The African wild dog is long-legged, with massive jaws and very large, erect batlike ears. Although it resembles some domestic dogs, it differs in that it has four toes on each foot instead of five.
Wild dogs live in packs of six to 20. If the pack numbers fall below six, hunting efficiency is eroded. The dogs have a peculiar rather playful ceremony that bonds them for a common purpose and initiates each hunt. They start circulating among the other pack members, vocalizing and touching until they get excited and are ready to hunt. They start the hunt in an organized, cooperative manner. When prey is targeted, some of the dogs run close to the animal, while others follow behind, taking over when the leader tired. They can run long distances, at speeds up to about 35 miles per hour.
Of the large carnivores, wild dogs are the most efficient hunters – targeted prey rarely escapes. They tear the flesh until the animal falls, consuming even if it is still alive. This behavior may prejudice people against them, although in reality it may be no worse than the prolonged kills of other carnivores. Apart from its undeniable bloodiness, the remarkable aspect of the their hunting is the complete lack of aggression toward each other. Wild dogs have a social hierarchy but unlike many other social animals, there is little obvious intimidation. They have elaborate greeting rituals, accompanied by twittering and whining. Their large range of vocalizations includes a short bark of alarm, a rallying howl and a bell-like contact call that can be heard over long distances.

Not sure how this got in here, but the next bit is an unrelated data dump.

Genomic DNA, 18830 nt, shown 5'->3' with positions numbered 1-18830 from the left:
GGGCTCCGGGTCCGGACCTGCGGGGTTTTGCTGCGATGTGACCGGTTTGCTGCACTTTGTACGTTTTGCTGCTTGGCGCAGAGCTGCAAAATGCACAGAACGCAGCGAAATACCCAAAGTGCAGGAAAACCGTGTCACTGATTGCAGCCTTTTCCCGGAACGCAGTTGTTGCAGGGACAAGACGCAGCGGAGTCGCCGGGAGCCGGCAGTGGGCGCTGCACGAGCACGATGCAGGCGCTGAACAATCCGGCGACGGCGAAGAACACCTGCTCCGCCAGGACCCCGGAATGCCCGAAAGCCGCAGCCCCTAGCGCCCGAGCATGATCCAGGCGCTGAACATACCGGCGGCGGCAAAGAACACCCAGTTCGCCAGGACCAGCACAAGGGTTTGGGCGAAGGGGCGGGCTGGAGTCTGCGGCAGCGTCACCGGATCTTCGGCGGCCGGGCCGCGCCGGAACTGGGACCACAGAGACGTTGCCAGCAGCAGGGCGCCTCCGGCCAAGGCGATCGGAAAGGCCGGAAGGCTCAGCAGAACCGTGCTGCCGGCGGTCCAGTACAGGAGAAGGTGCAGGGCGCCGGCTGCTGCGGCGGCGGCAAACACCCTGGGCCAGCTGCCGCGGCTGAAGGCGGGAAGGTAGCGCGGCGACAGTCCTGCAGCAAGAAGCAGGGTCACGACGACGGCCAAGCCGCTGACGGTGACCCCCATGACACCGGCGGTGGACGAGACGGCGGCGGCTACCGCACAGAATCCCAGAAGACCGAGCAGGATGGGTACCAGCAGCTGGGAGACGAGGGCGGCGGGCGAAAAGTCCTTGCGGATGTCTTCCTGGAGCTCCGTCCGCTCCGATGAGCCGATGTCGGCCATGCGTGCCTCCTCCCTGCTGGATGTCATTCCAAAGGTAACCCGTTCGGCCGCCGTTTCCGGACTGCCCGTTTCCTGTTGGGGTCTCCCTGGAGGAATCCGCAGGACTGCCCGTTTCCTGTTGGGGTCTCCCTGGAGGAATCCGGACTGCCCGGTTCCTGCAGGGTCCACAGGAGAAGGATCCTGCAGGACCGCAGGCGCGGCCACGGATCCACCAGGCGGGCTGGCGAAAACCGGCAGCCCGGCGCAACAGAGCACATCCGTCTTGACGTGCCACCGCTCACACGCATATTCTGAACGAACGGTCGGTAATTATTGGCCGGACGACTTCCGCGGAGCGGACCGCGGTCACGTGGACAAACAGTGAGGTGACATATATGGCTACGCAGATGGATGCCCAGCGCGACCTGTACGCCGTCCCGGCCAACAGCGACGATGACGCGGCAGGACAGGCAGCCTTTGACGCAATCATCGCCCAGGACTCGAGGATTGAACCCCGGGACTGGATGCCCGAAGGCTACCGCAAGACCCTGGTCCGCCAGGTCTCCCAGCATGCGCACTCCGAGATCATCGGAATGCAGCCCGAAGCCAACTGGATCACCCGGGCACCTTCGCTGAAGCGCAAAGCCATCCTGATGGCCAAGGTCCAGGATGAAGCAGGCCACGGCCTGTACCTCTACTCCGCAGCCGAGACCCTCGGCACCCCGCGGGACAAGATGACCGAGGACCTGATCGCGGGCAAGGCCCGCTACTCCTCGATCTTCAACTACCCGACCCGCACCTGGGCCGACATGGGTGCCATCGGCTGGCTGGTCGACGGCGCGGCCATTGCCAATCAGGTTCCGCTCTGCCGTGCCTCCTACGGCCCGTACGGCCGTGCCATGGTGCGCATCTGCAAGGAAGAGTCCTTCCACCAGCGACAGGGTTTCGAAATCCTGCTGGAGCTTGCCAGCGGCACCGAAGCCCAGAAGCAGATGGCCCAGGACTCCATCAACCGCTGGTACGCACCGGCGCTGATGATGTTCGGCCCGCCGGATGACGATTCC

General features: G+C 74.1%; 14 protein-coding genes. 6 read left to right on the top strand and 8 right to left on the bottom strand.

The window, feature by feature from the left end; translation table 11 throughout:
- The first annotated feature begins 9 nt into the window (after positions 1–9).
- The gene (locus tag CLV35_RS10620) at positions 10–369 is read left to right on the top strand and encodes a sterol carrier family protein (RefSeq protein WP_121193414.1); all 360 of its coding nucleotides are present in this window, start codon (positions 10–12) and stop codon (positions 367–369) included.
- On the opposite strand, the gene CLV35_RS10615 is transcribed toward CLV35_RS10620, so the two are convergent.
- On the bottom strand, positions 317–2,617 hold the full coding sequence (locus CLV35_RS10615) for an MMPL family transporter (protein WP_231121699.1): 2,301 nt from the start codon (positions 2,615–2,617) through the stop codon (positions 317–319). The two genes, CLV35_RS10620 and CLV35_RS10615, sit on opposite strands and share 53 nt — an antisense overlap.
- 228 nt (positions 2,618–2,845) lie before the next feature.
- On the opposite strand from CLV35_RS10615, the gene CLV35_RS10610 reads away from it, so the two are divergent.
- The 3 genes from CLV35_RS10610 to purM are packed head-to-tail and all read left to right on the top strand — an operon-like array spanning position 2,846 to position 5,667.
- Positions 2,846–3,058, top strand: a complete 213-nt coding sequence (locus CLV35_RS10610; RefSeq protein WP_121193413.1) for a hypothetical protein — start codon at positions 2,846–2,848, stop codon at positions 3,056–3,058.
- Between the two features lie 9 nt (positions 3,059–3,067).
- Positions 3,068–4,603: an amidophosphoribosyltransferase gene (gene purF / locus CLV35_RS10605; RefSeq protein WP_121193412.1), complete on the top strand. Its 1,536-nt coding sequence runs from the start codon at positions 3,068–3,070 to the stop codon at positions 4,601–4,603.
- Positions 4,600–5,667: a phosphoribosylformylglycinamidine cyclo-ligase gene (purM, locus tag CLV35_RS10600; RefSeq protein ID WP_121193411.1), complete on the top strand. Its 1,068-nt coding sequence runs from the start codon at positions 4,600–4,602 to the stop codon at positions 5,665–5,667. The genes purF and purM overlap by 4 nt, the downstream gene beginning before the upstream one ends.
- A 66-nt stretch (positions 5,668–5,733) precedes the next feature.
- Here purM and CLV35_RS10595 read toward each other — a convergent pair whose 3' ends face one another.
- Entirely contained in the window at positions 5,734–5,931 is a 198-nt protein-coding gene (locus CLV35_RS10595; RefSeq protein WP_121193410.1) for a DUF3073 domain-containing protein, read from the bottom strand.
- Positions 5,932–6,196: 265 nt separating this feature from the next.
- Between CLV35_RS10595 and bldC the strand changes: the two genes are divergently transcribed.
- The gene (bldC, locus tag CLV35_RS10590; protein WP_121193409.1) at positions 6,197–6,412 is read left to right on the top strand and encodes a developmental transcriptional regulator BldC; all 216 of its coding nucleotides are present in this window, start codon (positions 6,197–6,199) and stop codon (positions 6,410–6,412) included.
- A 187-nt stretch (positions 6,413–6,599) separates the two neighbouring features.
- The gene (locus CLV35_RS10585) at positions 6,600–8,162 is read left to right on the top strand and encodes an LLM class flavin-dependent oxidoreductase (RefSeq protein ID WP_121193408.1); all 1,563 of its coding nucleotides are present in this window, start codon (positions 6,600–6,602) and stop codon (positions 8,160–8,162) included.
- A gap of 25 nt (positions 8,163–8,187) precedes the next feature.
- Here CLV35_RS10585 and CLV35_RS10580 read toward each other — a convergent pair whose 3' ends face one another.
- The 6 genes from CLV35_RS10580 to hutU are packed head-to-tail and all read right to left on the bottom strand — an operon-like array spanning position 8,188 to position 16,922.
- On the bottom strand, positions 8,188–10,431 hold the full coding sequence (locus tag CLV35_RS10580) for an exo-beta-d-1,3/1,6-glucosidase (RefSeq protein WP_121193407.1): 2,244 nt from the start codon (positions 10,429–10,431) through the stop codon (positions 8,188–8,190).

They usually hunt in the early morning and again in late evening, prettying on gazelles and other antelopes, warthogs, wildebeests calves and rat and birds. They may raid domestic stock, but as wild dogs seldom stay in one place for long, this damage is not extensive